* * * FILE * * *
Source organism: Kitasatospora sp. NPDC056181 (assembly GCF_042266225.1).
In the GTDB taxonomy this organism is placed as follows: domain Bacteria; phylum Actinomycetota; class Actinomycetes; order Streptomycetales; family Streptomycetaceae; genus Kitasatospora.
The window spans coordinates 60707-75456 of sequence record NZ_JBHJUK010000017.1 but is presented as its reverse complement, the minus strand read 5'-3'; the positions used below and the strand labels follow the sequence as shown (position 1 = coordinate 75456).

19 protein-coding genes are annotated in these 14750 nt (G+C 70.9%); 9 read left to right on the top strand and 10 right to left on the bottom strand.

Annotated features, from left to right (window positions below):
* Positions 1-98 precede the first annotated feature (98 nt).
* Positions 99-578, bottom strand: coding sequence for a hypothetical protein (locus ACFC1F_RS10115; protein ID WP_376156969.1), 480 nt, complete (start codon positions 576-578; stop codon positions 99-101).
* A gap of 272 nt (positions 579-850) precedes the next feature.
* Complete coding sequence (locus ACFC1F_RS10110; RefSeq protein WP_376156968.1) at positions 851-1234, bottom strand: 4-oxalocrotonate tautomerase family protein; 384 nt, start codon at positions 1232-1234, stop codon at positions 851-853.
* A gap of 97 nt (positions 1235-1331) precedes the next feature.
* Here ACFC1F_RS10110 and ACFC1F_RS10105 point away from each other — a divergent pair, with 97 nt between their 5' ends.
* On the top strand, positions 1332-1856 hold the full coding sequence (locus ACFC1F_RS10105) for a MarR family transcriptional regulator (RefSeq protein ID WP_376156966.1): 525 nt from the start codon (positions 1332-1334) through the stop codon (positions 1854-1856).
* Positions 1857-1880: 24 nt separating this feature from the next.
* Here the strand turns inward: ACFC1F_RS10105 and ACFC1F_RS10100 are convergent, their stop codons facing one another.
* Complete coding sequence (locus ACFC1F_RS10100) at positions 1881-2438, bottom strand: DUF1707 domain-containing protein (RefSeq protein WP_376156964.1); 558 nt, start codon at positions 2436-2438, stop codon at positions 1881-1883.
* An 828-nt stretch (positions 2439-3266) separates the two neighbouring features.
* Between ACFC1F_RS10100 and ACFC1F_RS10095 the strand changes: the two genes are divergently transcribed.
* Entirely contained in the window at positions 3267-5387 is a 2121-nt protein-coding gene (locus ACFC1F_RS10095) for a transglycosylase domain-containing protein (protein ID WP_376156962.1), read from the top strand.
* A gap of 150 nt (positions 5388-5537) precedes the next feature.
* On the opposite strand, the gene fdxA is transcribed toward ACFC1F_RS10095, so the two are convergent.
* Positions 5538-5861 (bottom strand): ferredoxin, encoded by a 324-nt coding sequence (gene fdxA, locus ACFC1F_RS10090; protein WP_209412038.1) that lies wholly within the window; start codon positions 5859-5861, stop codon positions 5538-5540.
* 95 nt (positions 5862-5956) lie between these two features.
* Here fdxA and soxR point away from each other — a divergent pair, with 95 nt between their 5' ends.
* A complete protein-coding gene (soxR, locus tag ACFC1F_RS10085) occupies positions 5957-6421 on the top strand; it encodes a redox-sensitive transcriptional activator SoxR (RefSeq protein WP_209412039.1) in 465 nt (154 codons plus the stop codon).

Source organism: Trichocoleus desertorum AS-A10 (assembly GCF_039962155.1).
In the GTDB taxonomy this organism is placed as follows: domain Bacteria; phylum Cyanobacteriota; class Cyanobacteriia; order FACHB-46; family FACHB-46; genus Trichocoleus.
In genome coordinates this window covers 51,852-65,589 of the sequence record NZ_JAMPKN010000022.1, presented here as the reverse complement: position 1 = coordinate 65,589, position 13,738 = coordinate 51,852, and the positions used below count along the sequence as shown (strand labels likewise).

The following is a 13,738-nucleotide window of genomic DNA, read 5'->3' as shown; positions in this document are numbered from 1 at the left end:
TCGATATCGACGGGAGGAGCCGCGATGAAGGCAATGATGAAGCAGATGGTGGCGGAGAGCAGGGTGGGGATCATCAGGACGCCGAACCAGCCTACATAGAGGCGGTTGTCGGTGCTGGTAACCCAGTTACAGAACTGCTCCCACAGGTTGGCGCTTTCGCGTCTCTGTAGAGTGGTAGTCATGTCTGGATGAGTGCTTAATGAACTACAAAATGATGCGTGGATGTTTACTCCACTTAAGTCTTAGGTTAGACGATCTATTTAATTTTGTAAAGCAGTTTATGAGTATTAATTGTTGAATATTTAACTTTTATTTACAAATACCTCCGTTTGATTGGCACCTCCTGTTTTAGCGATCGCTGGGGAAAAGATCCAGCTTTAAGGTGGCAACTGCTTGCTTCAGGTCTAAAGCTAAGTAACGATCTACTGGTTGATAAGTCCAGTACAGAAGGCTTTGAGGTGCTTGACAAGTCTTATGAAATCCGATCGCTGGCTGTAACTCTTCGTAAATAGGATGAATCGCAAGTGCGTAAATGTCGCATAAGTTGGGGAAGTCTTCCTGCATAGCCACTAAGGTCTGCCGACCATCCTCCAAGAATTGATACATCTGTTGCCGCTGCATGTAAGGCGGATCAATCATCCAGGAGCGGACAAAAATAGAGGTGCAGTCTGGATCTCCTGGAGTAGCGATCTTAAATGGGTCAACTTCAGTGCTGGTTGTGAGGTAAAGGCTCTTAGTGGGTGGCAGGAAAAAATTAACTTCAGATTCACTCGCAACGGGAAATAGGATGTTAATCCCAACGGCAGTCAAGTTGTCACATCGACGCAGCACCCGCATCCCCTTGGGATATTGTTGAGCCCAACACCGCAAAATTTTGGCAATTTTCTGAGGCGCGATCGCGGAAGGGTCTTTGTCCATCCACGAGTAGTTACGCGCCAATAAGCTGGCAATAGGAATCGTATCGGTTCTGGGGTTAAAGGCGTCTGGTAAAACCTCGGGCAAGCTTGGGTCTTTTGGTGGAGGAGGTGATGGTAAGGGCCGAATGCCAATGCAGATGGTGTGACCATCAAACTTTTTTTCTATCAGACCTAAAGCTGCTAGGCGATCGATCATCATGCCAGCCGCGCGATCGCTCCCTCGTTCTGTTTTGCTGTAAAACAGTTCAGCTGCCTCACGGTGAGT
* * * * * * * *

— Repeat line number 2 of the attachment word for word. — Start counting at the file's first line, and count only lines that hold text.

In the GTDB taxonomy this organism is placed as follows: domain Bacteria; phylum Actinomycetota; class Actinomycetes; order Streptomycetales; family Streptomycetaceae; genus Kitasatospora.